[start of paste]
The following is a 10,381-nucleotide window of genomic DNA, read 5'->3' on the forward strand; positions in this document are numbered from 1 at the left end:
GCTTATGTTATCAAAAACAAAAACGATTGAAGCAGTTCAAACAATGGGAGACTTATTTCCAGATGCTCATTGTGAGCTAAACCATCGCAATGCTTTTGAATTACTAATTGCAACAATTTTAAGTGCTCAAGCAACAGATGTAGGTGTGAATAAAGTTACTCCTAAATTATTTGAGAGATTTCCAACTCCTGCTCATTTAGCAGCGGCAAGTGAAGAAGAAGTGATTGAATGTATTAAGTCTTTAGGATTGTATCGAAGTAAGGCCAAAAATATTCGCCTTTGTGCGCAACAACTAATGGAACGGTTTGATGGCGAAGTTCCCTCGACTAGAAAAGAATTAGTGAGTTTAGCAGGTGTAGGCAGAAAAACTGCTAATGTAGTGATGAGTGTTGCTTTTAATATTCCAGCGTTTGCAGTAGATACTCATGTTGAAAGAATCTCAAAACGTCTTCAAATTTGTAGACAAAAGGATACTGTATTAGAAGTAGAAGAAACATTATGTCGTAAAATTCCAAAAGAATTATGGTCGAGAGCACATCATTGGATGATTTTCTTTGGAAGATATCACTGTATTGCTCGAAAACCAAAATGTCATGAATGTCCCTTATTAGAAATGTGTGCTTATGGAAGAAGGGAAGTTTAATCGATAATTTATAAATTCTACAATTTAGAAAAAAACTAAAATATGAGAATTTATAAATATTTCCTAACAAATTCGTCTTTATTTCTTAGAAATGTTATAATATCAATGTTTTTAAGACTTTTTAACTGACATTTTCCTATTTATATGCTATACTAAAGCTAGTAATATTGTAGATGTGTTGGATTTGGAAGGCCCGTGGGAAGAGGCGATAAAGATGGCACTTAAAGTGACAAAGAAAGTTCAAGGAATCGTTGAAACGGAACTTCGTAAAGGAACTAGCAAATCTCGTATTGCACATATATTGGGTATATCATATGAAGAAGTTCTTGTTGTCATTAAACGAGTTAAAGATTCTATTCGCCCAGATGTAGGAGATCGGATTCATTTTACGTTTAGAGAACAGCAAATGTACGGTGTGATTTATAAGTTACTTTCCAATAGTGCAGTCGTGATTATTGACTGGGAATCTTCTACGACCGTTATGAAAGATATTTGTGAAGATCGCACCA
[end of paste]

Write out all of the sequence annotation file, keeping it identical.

The following is a 10,381-nucleotide window of genomic DNA, read 5'->3' on the forward strand; positions in this document are numbered from 1 at the left end:
GCTTATGTTATCAAAAACAAAAACGATTGAAGCAGTTCAAACAATGGGAGACTTATTTCCAGATGCTCATTGTGAGCTAAACCATCGCAATGCTTTTGAATTACTAATTGCAACAATTTTAAGTGCTCAAGCAACAGATGTAGGTGTGAATAAAGTTACTCCTAAATTATTTGAGAGATTTCCAACTCCTGCTCATTTAGCAGCGGCAAGTGAAGAAGAAGTGATTGAATGTATTAAGTCTTTAGGATTGTATCGAAGTAAGGCCAAAAATATTCGCCTTTGTGCGCAACAACTAATGGAACGGTTTGATGGCGAAGTTCCCTCGACTAGAAAAGAATTAGTGAGTTTAGCAGGTGTAGGCAGAAAAACTGCTAATGTAGTGATGAGTGTTGCTTTTAATATTCCAGCGTTTGCAGTAGATACTCATGTTGAAAGAATCTCAAAACGTCTTCAAATTTGTAGACAAAAGGATACTGTATTAGAAGTAGAAGAAACATTATGTCGTAAAATTCCAAAAGAATTATGGTCGAGAGCACATCATTGGATGATTTTCTTTGGAAGATATCACTGTATTGCTCGAAAACCAAAATGTCATGAATGTCCCTTATTAGAAATGTGTGCTTATGGAAGAAGGGAAGTTTAATCGATAATTTATAAATTCTACAATTTAGAAAAAAACTAAAATATGAGAATTTATAAATATTTCCTAACAAATTCGTCTTTATTTCTTAGAAATGTTATAATATCAATGTTTTTAAGACTTTTTAACTGACATTTTCCTATTTATATGCTATACTAAAGCTAGTAATATTGTAGATGTGTTGGATTTGGAAGGCCCGTGGGAAGAGGCGATAAAGATGGCACTTAAAGTGACAAAGAAAGTTCAAGGAATCGTTGAAACGGAACTTCGTAAAGGAACTAGCAAATCTCGTATTGCACATATATTGGGTATATCATATGAAGAAGTTCTTGTTGTCATTAAACGAGTTAAAGATTCTATTCGCCCAGATGTAGGAGATCGGATTCATTTTACGTTTAGAGAACAGCAAATGTACGGTGTGATTTATAAGTTACTTTCCAATAGTGCAGTCGTGATTATTGACTGGGAATCTTCTACGACCGTTATGAAAGATATTTGTGAAGATCGCACCA